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Smart Grid Metering Controversies

Smart Grid Controversies

Persuading skeptical consumers by answering the question:
‘what’s in it for me?’

BY TIM WOLF, Itron

The history of smart grid metering technology is replete with examples of unfounded fears, unsubstantiated claims, and urban legends that greet, and sometimes impede, the progress brought on by new inventions and technology. Socrates initially thought paper would stifle learning and retention by diluting the importance of the spoken word. In the 19th century, many people were convinced that telegraph wires adversely affected the weather. Trains, when they were first introduced, were believed by some to cause “nervous disorders” in people who rode them.

Electricity, somewhat understandably, was downright frightening to many in the early days. Even the President of the United States himself, Benjamin Harrison, was deeply fearful of the new electric lights installed in the White House, and he would routinely ask the staff to flip the switches for him as he held fast to his old kerosene lantern.

FEAR OF THE WIRELESS
Fast forward to recent times and—despite a lack of any credible scientific evidence—cell phones continue to inspire a wide range of unfounded claims that their radio frequency (RF) emissions cause adverse health effects. The fact is, it’s quite normal for new technologies to be greeted with fear and skepticism, and overcoming that takes time and effort.

In part, it’s the fundamental nature of the scientific method that makes it impossible to verify the absolute safety of almost any new product. “Prove to me that if I use a cell phone it will never cause me any health problems”. Logicians call that “proving the counterfactual”. And it’s impossible to do.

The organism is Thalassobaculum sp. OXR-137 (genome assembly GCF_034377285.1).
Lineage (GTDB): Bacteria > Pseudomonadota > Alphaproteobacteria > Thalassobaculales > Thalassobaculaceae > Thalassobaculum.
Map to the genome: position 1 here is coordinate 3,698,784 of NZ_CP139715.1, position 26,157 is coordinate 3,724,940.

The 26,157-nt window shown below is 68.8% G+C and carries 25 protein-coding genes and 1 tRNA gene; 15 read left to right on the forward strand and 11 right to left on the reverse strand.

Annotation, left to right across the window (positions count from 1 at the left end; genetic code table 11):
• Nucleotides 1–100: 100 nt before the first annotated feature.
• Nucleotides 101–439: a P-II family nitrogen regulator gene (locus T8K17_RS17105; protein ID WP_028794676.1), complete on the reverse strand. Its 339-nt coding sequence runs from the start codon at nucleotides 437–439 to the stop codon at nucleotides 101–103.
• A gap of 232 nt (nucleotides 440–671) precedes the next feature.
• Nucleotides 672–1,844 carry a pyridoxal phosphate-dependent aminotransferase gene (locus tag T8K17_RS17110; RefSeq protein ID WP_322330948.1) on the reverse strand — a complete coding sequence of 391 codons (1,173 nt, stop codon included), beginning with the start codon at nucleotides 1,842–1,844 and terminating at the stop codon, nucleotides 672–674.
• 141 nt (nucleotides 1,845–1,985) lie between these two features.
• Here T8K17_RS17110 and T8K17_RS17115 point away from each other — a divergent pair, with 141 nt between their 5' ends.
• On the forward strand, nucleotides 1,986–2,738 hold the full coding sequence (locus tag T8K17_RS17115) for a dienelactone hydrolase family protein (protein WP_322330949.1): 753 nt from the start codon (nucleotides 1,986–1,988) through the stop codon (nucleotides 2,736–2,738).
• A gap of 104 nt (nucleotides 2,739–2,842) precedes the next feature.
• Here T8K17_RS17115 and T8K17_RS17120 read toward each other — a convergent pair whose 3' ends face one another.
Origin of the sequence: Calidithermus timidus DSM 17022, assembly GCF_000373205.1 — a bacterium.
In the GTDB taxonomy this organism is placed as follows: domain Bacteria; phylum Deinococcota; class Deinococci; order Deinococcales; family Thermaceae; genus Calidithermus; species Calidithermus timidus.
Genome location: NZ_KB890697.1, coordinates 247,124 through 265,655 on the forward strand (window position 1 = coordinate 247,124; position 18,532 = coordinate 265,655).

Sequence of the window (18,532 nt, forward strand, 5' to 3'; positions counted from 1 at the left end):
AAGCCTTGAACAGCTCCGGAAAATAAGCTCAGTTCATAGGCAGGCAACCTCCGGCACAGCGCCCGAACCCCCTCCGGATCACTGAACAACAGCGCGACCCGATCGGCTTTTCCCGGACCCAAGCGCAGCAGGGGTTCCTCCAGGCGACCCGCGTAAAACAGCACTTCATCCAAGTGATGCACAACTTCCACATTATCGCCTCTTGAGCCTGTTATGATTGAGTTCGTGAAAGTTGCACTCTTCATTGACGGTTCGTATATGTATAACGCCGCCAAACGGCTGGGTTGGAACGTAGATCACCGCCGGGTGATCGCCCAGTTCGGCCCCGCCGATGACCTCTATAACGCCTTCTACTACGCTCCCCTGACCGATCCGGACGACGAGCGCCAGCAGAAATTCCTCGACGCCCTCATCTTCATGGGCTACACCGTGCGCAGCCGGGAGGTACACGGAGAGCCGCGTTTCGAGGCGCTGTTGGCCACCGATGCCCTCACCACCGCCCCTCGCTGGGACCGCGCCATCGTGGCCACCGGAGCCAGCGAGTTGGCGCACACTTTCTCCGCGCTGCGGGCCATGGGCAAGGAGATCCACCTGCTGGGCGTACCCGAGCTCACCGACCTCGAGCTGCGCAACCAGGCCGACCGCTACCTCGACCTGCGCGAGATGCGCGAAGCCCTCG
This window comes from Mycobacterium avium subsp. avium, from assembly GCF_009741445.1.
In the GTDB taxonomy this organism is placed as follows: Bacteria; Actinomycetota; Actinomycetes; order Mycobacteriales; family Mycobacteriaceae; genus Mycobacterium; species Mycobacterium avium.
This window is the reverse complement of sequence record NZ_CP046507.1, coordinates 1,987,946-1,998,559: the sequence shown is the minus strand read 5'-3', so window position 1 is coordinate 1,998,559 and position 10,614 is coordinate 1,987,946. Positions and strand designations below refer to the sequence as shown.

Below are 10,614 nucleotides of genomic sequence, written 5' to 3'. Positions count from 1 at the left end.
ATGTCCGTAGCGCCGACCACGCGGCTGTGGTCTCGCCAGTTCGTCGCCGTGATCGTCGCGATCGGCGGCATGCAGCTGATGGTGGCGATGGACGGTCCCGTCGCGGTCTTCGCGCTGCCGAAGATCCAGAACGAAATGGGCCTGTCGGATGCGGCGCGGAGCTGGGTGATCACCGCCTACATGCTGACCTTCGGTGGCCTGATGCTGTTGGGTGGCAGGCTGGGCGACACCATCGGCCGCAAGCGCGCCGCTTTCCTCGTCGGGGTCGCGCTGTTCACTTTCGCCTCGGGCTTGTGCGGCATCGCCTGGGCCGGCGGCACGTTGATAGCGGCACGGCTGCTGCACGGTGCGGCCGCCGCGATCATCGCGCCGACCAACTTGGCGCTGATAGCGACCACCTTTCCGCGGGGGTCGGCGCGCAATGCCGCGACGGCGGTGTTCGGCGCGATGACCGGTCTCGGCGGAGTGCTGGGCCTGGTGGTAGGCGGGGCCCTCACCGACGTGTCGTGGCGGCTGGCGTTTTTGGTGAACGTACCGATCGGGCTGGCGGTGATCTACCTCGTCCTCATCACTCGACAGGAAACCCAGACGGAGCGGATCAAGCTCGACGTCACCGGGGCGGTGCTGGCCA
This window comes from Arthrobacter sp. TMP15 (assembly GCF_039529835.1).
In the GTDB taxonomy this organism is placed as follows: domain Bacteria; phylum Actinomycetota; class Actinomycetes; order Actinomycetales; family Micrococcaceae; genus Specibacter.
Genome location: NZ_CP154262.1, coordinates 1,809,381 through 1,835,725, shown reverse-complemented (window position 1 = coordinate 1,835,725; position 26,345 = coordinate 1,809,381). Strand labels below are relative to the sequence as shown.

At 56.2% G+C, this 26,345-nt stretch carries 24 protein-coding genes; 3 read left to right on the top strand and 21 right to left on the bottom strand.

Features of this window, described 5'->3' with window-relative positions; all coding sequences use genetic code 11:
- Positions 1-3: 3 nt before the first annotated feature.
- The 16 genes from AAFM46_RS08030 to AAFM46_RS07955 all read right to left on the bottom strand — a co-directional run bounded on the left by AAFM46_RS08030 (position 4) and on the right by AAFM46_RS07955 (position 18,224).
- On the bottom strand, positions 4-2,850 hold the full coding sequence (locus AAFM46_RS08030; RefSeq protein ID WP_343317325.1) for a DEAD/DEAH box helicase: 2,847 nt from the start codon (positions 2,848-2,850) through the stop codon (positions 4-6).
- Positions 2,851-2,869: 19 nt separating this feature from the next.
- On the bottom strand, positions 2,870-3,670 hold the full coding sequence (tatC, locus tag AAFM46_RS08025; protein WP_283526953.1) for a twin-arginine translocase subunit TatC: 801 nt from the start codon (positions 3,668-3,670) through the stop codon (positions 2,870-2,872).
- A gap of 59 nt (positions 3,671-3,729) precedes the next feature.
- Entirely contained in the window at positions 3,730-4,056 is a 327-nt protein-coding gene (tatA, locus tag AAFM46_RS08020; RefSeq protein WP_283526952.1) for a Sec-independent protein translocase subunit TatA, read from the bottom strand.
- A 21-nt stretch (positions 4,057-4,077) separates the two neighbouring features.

What is possible is to conduct empirical, repeatable research and determine if there is evidence of harm. If none is found, it means there’s either no harm or we’re not looking for it in the right way. As with any scientific research, it is possible that new evidence could emerge someday that counters the current conclusion. But so far, all the credible research from credible researchers at credible institutions, which is based on billions of users and years of utilization, says cell phones are not hazardous to a person’s health. Those are the facts.

So it’s not at all surprising that smart meters would inspire their own blend of technophobia. Today, as the worldwide utility industry is upgrading to a new generation of digital, communicating meter technology, a small, yet very vocal assemblage of activists has taken up the cause against smart meters.

Some argue that, like cell phones, smart meters emit RF energy and they believe that is hazardous to people’s health, despite what the research and the data tell us. Others argue that smart meters are a de facto surveillance device, enabling Big Brother to monitor in-home behavior while presaging government-mandated energy use restrictions. Smart meter opponents are internet and social media savvy, and they are skilled at making their numbers seem larger than they really are and their story more credible than it really is.


Read the full article in our digital magazine